CONC President Jerry Sebestyen led six gung-ho hikers up Tam McArthur Rim on Sunday, November 1st. It was a beautiful day, mild, with temperatures in the low to mid 60’s and little wind. The sky was sunny without a cloud in sight, though some haze and smoke lingered on the horizon.
Hiker Marty Rose noted that the few Nordic Club hikers who had not been to Tam McArthur Rim before expressed heightened anticipation and wonderment: Will we see Broken Top? How close to the edge is the trail? What is Broken Hand? Are we going that far?
The uphill slog for the first mile or so tempered conversations, with seasoned Tam hikers coaxing, “You’ll see Broken Top like you’ve never seen before.”
This was a diligent group. Peek-a-boo views along the route encouraged everyone to rehearse the names of all the visible peaks, which had to be repeated after each switchback. (“I swear those mountains move,” Marty observed.) Some said they saw Mt. Adams to the right of Mt. Hood. Others exclaimed how little snow there was on North Sister. Looking in the opposite direction elicited a lively discussion about which of several candidates was Paulina Peak. All that stopped when the hikers arrived at the 500 foot drop and gazed at the panorama of the Three Sisters, Broken Top, and beautiful glacial lakes. Marty recounted that many of the hikers said it was almost as if they could touch the mountains.
A few folks hiked an additional 1.3 miles towards Broken Hand. To hiker Doris Feenstra, “The landscape felt lunar as we moon-hopped our way down ashen slopes. It felt like walking on marshmallows.”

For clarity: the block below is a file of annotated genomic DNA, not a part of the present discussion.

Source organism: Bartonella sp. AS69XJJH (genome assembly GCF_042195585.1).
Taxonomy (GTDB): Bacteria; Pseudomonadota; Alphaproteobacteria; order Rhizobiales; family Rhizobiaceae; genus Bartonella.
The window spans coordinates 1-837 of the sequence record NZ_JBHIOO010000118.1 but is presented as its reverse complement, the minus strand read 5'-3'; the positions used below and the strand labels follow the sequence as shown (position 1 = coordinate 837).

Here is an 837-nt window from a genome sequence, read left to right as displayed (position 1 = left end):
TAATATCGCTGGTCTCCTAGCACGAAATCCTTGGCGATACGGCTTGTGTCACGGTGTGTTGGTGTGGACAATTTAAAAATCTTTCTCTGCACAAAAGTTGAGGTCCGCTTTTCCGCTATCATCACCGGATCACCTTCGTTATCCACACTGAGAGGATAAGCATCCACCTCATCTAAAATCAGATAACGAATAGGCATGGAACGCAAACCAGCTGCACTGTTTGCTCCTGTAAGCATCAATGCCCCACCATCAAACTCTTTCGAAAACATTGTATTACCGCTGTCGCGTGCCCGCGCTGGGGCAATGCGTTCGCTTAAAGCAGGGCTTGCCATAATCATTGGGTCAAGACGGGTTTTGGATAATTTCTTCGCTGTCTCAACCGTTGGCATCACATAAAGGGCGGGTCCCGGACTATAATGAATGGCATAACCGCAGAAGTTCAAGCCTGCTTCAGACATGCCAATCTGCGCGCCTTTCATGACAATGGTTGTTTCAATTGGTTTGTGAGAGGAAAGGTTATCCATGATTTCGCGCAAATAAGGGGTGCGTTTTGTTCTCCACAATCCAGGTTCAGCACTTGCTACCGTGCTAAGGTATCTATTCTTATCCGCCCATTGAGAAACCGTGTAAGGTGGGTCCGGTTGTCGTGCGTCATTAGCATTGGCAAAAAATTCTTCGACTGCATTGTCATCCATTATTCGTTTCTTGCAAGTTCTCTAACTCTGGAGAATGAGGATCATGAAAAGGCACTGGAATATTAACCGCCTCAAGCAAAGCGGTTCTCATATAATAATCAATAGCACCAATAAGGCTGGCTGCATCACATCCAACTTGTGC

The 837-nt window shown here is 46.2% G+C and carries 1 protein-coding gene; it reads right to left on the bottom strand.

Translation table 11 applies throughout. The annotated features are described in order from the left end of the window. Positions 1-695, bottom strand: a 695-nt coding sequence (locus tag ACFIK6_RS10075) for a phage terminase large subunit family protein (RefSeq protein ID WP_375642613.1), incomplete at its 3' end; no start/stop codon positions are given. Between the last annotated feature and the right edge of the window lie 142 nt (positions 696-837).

Hikers shared fragments of geology knowledge: pumice balls of reddish color, obsidian shards, craters, cinder cones, glacial lakes, and the iconic Cascades volcanic landscape. Doris summed it up, “It was a breathtaking scene to lose ourselves in.”
Marty noted appreciatively that hikers on the trail respected Covid restrictions. She reported, “Maybe 60% put on a mask, while others got 6 to 8 feet off the trail to handle congestion. There seemed to be a helpful let’s-get-through-this-together sound in their voices as friendly chatter was exchanged. The outdoors and people’s good vibes helped to make this long hike memorable.”
Here is a note about the name. Tam McArthur Rim was named by the US Board of Geographic Names in honor of Lewis A. (informally known as “Tam”) McArthur (1883, The Dalles – 1951, Portland), the author of the first three editions of the invaluable book, Oregon Geographic Names. For his day job, McArthur was an executive with Pacific Power & Light, and he served on the Oregon Geographic Names Board for 35 years, beginning with his appointment in 1914 by Governor Oswald West (for whom Oswald West State Park south of Cannon Beach is named).